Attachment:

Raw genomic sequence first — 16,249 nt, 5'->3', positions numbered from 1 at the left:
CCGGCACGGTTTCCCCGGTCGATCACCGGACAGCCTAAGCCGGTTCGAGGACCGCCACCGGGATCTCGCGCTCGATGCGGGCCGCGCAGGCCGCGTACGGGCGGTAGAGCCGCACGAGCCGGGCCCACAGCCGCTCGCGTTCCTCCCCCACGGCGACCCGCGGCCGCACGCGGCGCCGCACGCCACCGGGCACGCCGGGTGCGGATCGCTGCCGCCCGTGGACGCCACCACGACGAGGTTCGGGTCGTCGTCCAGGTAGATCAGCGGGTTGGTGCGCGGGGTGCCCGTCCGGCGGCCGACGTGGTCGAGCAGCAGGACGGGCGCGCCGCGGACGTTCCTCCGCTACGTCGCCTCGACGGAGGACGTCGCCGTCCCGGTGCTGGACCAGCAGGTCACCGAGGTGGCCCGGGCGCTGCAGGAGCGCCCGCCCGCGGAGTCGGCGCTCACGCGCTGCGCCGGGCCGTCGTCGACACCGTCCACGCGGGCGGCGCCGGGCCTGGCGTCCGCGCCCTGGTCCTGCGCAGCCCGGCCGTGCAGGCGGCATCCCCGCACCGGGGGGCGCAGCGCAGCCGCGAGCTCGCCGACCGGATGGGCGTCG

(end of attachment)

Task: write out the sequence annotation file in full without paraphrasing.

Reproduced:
Raw genomic sequence first — 16,249 nt, 5'->3', positions numbered from 1 at the left:
CCGGCACGGTTTCCCCGGTCGATCACCGGACAGCCTAAGCCGGTTCGAGGACCGCCACCGGGATCTCGCGCTCGATGCGGGCCGCGCAGGCCGCGTACGGGCGGTAGAGCCGCACGAGCCGGGCCCACAGCCGCTCGCGTTCCTCCCCCACGGCGACCCGCGGCCGCACGCGGCGCCGCACGCCACCGGGCACGCCGGGTGCGGATCGCTGCCGCCCGTGGACGCCACCACGACGAGGTTCGGGTCGTCGTCCAGGTAGATCAGCGGGTTGGTGCGCGGGGTGCCCGTCCGGCGGCCGACGTGGTCGAGCAGCAGGACGGGCGCGCCGCGGACGTTCCTCCGCTACGTCGCCTCGACGGAGGACGTCGCCGTCCCGGTGCTGGACCAGCAGGTCACCGAGGTGGCCCGGGCGCTGCAGGAGCGCCCGCCCGCGGAGTCGGCGCTCACGCGCTGCGCCGGGCCGTCGTCGACACCGTCCACGCGGGCGGCGCCGGGCCTGGCGTCCGCGCCCTGGTCCTGCGCAGCCCGGCCGTGCAGGCGGCATCCCCGCACCGGGGGGCGCAGCGCAGCCGCGAGCTCGCCGACCGGATGGGCGTCG